Today I want to dive into Michael Pollan’s famous quote of “Eat food. Mostly plants. Not too much.” On the surface it is pretty simple, and I do like simple! But as I listened to some videos of Michael discussing food topics I realized I may not fully understand the depth of its wisdom.

Eat food. Sounds easy.  But by this he means actual food, not food processed into something else that resembles food but is very far removed from its origin. Would someone from 100 years ago recognize the food? “Food” means it is not full of hydrolyzed protein, mono-glycerides, natural flavoring, saccharine, etc. We should seek food items grown the way nature meant, not by using industrial methods that strip the earth of nutrients, pollute the ground and water with pesticides, degrade the lives of animals in feedlots and factory farms, and give cause for deforestation. “Pasteurized processed cheese food” is not food in the context of this quote, for instance. We should eat corn – fresh off the cob or frozen, or as cornmeal, perhaps – grown by a real farmer, not by a corporate conglomerate, and not turned into one of the hundreds of ingredients you would not suspect are derived from corn. Choose meat as close to how it came from the animal, like a steak or chicken breast and not the ground up bits mixed with cellulose to produce ‘lunchmeat’ or ‘chicken’ nuggets. Yogurt is milk cultured with specific strains of bacteria, that’s all – not necessary to include added sugar, fruit, gelatin, probiotics, and more. Oats are easy to cook – there’s no need to process oats to death so they can come in a little envelope with “real and artificial flavorings” added.

Mostly plants. Meaning the edible parts of vegetables, fruits, grains, mushrooms, and even flowers. Simply prepared fresh vegetables are most delightful. Eat whole grains like brown rice, farro, and wheat berries rather than grains ground into flour; although whole grain flour is more nutritious than bleached white flour it still impacts blood sugar and insulin levels. Enjoy all of the apple or an orange and not just the juice that can be extracted. Edible flowers add color and flavor to a lovely fresh salad. These foods provide us with almost all the nutrients we need for health, and with the variety of colors and textures to be found they are satisfying for our aesthetic taste buds as well. There are so many different plant foods and so many ways to combine them into delightful dishes, I think it would take a lot of years of cooking meals to ever repeat the same dish if you didn’t want to! Pollan stresses that humans are omnivores and some of us will not find satisfaction with a strictly plant-based diet. Yet if western cultures ate more plant foods and less animal foods, we’d have better health, our land would have better health, and the world would see less environmental damage.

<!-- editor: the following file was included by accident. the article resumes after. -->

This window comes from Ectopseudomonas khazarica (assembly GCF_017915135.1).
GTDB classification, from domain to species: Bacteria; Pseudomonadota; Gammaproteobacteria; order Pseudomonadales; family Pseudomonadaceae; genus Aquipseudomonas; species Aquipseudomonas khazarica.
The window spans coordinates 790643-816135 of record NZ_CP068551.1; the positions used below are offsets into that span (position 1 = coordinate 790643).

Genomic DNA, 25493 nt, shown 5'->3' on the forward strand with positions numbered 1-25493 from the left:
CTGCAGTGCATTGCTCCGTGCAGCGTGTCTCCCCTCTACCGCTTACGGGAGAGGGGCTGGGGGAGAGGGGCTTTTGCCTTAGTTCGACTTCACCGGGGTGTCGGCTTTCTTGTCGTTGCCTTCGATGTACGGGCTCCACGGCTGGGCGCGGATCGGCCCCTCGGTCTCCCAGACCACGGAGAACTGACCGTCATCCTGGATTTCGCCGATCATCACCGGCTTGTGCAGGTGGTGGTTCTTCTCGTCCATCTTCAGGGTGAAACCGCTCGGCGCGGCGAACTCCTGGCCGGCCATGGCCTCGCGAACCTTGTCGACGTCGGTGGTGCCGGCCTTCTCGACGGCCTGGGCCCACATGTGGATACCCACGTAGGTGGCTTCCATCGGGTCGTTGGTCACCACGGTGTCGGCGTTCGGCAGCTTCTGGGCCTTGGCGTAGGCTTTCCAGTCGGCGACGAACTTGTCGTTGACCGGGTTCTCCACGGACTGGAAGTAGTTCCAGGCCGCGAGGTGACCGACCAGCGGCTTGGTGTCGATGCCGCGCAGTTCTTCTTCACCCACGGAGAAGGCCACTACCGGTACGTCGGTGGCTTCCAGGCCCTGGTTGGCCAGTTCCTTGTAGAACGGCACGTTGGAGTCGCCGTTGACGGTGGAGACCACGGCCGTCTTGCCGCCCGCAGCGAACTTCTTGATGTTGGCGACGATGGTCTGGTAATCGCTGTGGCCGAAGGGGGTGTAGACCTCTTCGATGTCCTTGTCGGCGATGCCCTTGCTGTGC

Not too much. Don’t eat until you are stuffed, stop before you feel full. Many cultures, where food scarcity is not a problem, teach their young to eat only until they are 2/3 full or 4/5 full or until they no longer have hunger. Be mindful of portion size; many of us were taught to clean our plates, so when we overload it to start with, we are set up to overeat. Don’t feed your boredom, anxiety, or depression by mindlessly snacking or eating when you aren’t even hungry. Sit at a table when you eat and pay attention to what you are eating – you will derive more satisfaction from the meal and become more aware of how much you eat. It will help you learn when to say when. Consider sharing an entrée with your companion at restaurants, especially those whose portion sizes are large. Eventually they may get the idea of reducing portions to normal size. By eating this way, you not only help your own health, you help reduce food waste.

So, sound and simple advice. Eat food. Mostly plants. Not too much. Common sense, really. No need to count calories, fat grams, carbs. No need to worry about the next bad-for-you-food story, because you are eating a moderate amount of a variety of foods and skipping controversial additives. You are eating a balance of fats, proteins, and complex carbohydrates. Add water and exercise and you’ll be in the pink!

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